CHUCK TODD: Well, I'm asking you.
DICK CHENEY: I'm saying --
CHUCK TODD: Is that too high? Is that -- you're OK with that margin for error?
DICK CHENEY: I have no problem as long as we achieve our objective.
AMY GOODMAN: That was Dick Cheney on Meet the Press with Chuck Todd. John Kiriakou, your thoughts? Should Vice President Cheney be tried?
JOHN KIRIAKOU: My own personal belief is, yes, sure, he should. But I think there's another point to be made here. We've seen Vice President Cheney, we've seen former CIA directors, several of them, former senior CIA officers go on the network news programs and defend, defend, defend their actions during the torture regime. The reason that they're doing that is because torture is their legacy. When their obituaries are written, those obituaries are going to say that they were instrumental in the torture program. And the only thing they can do at this point to save their reputations is to keep repeating this lie that torture worked and hope that the American people eventually believe it.
AMY GOODMAN: What are your thoughts today on NSA whistleblower Edward Snowden? What would you advise him?
JOHN KIRIAKOU: I think Ed Snowden is a national hero. I think Ed Snowden gave us information on government illegality that we otherwise would never have had. I regret that the federal government has revoked his passport and has caused him to be stuck in Russia, but I think that he did a very courageous thing. I'm not sure I would have released all of the information that he released, because, in some cases, I want NSA to be spying on foreign governments and foreign leaders. That's what NSA does; that's what they're supposed to do. I want the U.S. government to have a leg up, for example, in trade negotiations or defense contracting or whatever it is. But in terms of the illegality that Ed Snowden revealed, I think he did a great national service.
AMY GOODMAN: In 2013, Edward Snowden commented on the Obama administration's treatment of whistleblowers who preceded him. He said, quote, "Binney, Drake, Kiriakou, and Manning are all examples of how overly-harsh responses to public-interest whistle-blowing only escalate the scale, scope, and skill involved in future disclosures. Citizens with a conscience are not going to ignore wrong-doing simply because they'll be destroyed for it: the conscience forbids it. Instead, these draconian responses simply build better whistleblowers. If the Obama administration responds with an even harsher hand against me, they can be assured that they'll soon find themselves facing an equally harsh public response." Again, those the words of Ed Snowden. Do you think Edward Snowden should come back to the United States, John Kiriakou?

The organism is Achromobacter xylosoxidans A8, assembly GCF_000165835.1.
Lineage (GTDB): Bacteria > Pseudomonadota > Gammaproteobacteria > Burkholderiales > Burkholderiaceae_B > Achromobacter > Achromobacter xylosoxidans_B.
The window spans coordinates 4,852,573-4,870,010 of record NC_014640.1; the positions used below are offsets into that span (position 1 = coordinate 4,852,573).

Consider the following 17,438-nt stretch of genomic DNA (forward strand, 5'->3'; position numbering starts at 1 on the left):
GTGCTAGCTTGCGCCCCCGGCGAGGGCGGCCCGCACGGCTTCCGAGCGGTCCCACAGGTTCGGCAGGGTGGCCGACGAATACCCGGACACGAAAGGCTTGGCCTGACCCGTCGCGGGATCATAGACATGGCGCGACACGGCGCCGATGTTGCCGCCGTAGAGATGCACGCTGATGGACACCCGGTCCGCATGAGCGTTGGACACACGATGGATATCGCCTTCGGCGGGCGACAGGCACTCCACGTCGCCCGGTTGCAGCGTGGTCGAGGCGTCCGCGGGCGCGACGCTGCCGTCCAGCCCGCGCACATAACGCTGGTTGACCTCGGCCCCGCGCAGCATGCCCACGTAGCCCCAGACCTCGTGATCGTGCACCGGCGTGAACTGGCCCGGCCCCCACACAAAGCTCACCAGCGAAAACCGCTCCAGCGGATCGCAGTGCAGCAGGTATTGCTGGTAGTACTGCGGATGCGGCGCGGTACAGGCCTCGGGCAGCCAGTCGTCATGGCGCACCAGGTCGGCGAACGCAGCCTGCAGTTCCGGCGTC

JOHN KIRIAKOU: I do not, not under any circumstances. And I've said that both publicly and privately to him in a letter. I do not believe that he will get a fair trial in the United States, especially in the Eastern District of Virginia, where he's being charged or where he has been charged. I think the deck is stacked against him, as it is against any whistleblower, and if the government has its way, Ed Snowden will never see the light of day.
AMY GOODMAN: I wanted to read a comment made by the judge at your sentencing hearing, John. Judge Leonie Brinkema sentenced you to 30 months in prison back in January 2013, saying, quote, "This case is not a case about a whistleblower. It's a case about a man who betrayed a very solemn trust, and that is a trust to keep the integrity of his agency intact and specifically to protect the identity of co-workers. ... I think 30 months is, frankly, way too light, because the message has to be sent to every covert agent that when you leave the agency you can't just start all of a sudden revealing the names of the people with whom you worked," Judge Brinkema said. Your response?
JOHN KIRIAKOU: Yes. Three months earlier, in the hearing in which I accepted the plea, Judge Brinkema said that 30 months was, quote, "fair" -- what did she say? Now I'm forgetting it. She said it was "fair and appropriate." And she compared my case to that of Scooter Libby, even though Scooter Libby never leaked the identity of Valerie Plame. When the courtroom was full of reporters three months later, that's when she decided to get tough and say that 30 months wasn't enough. Judge Brinkema had ample opportunity to sentence me to as much as 10 years, and she didn't. She sentenced me to 30 months.
Now, with that said, we had trouble with Judge Brinkema's rulings from the very beginning. Anytime we tried to introduce evidence of whistleblowing, it was denied; of government wrongdoing, denied; my own personal history in the CIA, where I won 12 exceptional performance awards, the Meritorious Honor Award, the Counterterrorism Service Medal, not admissible. And that's what has led me to believe that there's no way Ed Snowden is going to get a fair trial, and he shouldn't come back to Virginia.
AMY GOODMAN: John Kiriakou, did you know the now notorious psychologists James Mitchell and Bruce Jessen, who designed the government torture program at places like Guantanamo?
JOHN KIRIAKOU: No, I had never met them. When I was working in the CIA's Counterterrorist Center, it was a very large room. We called it a cubicle farm. There were hundreds of people in this room. And I remember them arriving and taking offices, private offices, at the very back of the room, but I never had any personal contact with either Mitchell or Jessen.
AMY GOODMAN: Do you think they should be prosecuted? Apparently, the government has decided not to?